A cargo ship carrying more than 3,500 cars and heavy machinery has been refused entry into Australia because of the biosecurity risk posed by some tiny but devastating insects.
Minister for Agriculture, Senator Bridget McKenzie, said brown marmorated stink bugs would have a decimating impact on Australia’s agricultural crops and horticulture, if established here.
“Just as concerning is the impact these bugs can have on all of us — they are a real headache for residents creeping into homes when the weather gets cooler, letting off an unpleasant smell and they’re hard to kill,” she said.
“These pests hitchhiked their way into the United States in the late 1990s and are now widely established.
“The bugs are also spreading across Europe and are now in places like Italy, Greece, Georgia and Romania.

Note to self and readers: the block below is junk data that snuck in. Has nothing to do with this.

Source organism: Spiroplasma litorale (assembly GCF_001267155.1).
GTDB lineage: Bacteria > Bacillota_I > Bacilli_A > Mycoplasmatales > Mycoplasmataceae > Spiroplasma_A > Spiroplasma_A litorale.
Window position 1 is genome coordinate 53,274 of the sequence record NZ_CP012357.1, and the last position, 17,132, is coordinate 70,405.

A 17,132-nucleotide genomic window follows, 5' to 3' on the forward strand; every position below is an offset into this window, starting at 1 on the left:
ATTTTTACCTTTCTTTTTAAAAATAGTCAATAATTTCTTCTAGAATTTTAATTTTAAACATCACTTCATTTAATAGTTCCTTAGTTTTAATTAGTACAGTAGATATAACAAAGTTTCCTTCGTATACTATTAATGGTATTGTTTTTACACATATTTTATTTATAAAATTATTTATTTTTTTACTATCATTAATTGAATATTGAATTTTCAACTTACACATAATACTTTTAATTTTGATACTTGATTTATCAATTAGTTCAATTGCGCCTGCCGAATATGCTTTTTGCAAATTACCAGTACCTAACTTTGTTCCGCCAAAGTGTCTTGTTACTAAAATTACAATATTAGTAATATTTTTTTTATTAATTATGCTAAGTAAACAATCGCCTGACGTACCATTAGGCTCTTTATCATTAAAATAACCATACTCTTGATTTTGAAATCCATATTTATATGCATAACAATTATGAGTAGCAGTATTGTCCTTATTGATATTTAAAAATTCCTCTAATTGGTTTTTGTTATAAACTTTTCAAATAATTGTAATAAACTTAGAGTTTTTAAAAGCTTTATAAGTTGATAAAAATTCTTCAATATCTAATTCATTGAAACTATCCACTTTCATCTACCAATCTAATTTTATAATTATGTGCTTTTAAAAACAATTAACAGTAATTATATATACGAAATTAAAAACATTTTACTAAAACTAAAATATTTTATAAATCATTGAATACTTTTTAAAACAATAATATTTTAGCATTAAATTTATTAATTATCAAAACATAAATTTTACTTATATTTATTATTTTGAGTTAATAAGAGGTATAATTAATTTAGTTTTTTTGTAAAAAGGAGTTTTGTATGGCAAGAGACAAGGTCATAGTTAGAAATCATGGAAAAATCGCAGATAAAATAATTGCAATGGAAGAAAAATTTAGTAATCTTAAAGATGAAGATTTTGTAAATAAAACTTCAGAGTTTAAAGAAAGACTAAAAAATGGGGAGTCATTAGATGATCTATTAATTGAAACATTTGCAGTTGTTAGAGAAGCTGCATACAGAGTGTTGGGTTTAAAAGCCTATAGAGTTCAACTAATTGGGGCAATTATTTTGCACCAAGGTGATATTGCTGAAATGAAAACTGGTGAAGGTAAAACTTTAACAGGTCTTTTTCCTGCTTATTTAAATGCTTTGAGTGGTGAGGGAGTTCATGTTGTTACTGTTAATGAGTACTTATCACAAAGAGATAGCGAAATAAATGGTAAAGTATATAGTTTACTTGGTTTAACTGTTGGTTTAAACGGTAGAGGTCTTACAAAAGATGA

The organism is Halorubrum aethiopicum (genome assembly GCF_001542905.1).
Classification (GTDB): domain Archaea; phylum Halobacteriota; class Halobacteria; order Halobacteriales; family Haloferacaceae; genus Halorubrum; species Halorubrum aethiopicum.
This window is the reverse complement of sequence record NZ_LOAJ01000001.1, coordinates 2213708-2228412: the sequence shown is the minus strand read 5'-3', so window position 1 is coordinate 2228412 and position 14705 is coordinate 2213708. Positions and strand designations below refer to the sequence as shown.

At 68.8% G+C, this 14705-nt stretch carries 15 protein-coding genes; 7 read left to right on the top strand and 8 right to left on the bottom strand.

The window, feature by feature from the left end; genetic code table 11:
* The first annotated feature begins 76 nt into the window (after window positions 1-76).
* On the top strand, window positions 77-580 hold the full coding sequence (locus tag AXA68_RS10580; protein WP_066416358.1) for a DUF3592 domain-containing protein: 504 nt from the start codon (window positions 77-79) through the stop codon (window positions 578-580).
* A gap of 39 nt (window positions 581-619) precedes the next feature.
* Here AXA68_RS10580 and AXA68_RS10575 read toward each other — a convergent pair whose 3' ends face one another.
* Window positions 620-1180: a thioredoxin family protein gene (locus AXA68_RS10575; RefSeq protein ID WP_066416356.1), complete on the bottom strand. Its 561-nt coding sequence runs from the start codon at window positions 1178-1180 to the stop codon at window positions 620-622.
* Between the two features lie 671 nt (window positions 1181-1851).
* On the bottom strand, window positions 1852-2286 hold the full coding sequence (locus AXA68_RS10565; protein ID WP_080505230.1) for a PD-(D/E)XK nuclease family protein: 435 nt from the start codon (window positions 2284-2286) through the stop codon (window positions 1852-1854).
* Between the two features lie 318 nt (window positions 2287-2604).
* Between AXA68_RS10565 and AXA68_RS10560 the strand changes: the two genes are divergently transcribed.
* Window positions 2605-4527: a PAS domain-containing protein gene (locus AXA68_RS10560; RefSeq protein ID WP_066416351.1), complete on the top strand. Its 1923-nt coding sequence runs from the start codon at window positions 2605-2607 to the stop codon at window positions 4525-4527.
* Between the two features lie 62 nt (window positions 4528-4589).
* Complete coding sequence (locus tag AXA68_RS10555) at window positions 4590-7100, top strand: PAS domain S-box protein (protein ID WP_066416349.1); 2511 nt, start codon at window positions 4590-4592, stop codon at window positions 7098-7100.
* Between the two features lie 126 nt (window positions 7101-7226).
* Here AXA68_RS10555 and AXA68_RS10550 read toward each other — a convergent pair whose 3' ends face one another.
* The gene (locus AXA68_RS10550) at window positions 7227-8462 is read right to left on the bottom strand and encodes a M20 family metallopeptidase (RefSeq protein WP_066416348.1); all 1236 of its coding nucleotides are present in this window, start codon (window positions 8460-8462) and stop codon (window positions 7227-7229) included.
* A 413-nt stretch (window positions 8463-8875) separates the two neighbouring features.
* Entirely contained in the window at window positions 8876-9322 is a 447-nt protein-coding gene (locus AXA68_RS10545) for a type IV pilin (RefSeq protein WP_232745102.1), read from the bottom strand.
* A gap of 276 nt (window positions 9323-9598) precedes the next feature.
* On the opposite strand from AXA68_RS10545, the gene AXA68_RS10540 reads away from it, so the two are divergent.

“In the worst affected regions farmers have lost more than 90 per cent of their crop—in Australia that could equate to losses of more than $20 billion nation-wide.
“Australia’s biosecurity import requirements are science based, clear and non-negotiable. Our international reputation as a source of safe, clean and green food and fibre for the world relies on our pest and disease free status,” she added.
“Our biosecurity system protects $6 trillion worth of assets including our $60 billion agricultural industries.
“Last year, 312 brown marmorated stink bug detections were made on vessels and goods arriving in Australia.
“Finding these bugs measuring less than two centimetres on such massive vessels full of cargo is no easy task.
“So far this year we have had 54 detections of brown marmorated stink bugs and my department works with importers and vessels to manage the risks they pose.
“The current risk aboard the cargo vessel was deemed too great to allow the ship to dock in Australia.
“Remember these nasties could have a real impact on all of us in the backyard and at home.
“Our biosecurity status is worth too much to our agricultural industries and to our shared way of life to put at risk.”